Clarence R. Cowger continued his studies in the Monticello public schools until he had duly profited by the curriculum of the high school, and thereafter his higher academic studies were pursued in the University of Indiana until he received therefrom the degree of Bachelor of Arts, class of 1905. In the law department of the university he was graduated as a member of the class of 1908, his admission to the bar having been virtually concomitant with his reception of the degree of Bachelor of Laws, and he having forthwith initiated the practice of his profession at Monticello. Here he has long maintained a large and important law business, and his practice has extended into the Indiana Supreme Court. In 1910 he was elected prosecuting attorney of the Thirty-ninth Judicial District, and he has served continuously as city attorney of Monticello since 1911. In his practice he maintains direct affiliations in Indianapolis, and in his native city his finely appointed law offices are established in the Law Building.

Mr. Cowger is a Republican in political adherency, has membership in the White County Bar Association and the Indiana State Bar Association, is affiliated with the Scottish Rite bodies of the Masonic fraternity, as well as with Murat, Temple of the Mystic Shrine, Indianapolis, and he has membership in the Phi Kappa Psi college fraternity and the Tippecanoe Country Club. The name of Mr. Cowger still appears on the roster of eligible bachelors of his native county.

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INDIANA ONE HUNDRED AND FIFTY YEARS OF AMERICAN DEVELOPMENT Vol. 3
By Charles Roll, A.M.
The Lewis Publishing Company, 1931


AMOS HIRSCHY has for a long term of years been known as a quiet and efficient business man at Berne. His experience has covered the field of banking, insurance and real estate, and to his knowledge he brings an active intelligence and the faculty of applying continuous and straight thinking to every problem intrusted to his care, the result being that his work is not only done well, but done promptly for the convenience of his clients.

Mr. Hirschy was born on a farm in Wabash Township, Adams County, September 25, 1870. His father, Philip Hirschy, was a native of Switzerland and was eleven years of age when he accompanied his mother to America. Philip Hirschy married Mary Richer. Coming to Adams County, he bought land a mile south of Berne, and lived there until his death in 1899. His material possessions were represented by a well improved farm of 320 acres, but he also left a record of duty well performed to his family and community, and a career of probity and honor. He and his wife had nine children.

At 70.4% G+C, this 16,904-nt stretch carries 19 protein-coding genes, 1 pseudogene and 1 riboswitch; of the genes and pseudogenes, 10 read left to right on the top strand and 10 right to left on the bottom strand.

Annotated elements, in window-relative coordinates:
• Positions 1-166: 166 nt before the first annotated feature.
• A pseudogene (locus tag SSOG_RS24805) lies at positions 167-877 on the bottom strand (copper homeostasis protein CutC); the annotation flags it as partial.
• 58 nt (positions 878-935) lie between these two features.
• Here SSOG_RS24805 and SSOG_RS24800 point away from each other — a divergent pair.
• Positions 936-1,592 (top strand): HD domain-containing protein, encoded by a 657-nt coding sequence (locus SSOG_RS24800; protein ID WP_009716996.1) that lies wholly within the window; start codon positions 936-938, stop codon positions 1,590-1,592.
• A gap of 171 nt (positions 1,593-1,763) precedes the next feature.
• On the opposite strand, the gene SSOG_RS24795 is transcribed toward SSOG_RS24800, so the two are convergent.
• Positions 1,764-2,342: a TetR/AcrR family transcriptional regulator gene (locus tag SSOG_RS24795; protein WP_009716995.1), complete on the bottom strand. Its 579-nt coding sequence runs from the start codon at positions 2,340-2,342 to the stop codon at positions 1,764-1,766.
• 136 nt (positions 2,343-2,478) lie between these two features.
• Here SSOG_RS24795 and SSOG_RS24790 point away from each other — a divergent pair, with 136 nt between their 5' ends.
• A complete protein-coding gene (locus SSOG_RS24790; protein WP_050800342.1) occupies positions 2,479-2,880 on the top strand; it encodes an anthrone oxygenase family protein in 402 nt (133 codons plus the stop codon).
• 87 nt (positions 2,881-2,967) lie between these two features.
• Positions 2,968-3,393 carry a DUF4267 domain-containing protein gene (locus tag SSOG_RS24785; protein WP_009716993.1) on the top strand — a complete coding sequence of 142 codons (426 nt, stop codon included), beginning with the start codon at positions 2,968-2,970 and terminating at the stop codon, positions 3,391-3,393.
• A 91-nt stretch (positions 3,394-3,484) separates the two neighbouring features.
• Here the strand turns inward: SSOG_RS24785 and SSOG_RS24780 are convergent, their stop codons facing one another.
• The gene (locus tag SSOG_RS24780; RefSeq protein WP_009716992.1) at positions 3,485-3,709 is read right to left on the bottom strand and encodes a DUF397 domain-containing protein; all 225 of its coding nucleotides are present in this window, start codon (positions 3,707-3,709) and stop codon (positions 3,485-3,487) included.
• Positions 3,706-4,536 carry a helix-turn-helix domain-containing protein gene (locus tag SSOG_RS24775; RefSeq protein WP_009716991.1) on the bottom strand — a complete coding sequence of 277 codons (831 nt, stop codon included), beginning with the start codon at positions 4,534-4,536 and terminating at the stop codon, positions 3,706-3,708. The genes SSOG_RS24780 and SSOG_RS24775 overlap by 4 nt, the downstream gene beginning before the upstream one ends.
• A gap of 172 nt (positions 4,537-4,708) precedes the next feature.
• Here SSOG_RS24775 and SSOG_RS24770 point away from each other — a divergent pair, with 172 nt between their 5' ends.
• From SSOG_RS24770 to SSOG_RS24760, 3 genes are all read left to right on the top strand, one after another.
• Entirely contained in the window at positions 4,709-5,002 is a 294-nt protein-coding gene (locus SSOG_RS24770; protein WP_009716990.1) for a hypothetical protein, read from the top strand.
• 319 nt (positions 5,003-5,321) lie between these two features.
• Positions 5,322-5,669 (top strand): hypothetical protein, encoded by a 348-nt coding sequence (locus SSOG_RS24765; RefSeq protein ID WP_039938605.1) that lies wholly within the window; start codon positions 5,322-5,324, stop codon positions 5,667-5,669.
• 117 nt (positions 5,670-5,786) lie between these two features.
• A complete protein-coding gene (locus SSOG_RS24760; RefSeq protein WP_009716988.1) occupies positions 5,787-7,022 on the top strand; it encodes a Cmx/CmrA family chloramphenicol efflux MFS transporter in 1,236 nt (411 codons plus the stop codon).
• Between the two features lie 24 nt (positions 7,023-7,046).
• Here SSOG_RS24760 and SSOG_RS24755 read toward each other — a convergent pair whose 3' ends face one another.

Amos Hirschy was reared on a farm. When a small child he had an illness which left him physically handicapped for the life of a farmer, and consequently his education was directed with a view to training his mental talents and other capacities. He was educated in the common schools, the high school at Ceylon, and in 1890 finished a business course in the Tri-State Normal College at Angola. Mr. Hirschy for two years was assistant postmaster at Berne and then entered the Bank of Berne, where he remained eleven years, being promoted to the position of teller. While in the bank he began writing insurance, and his work and training as a banker were of great value to him in many ways, not least being the large acquaintance with the people of Berne and the surrounding country. When, in 1901, he resigned from the bank he and J. D. Winteregg formed a partnership in the insurance and real estate business, and in 1905 took offices in the recently completed Bank of Berne block. Since 1912 he has been in business for himself, and during the past thirty years has handled an immense volume of transactions in fire, life, accident and indemnity insurance, in farm loans and in the buying and selling of real estate.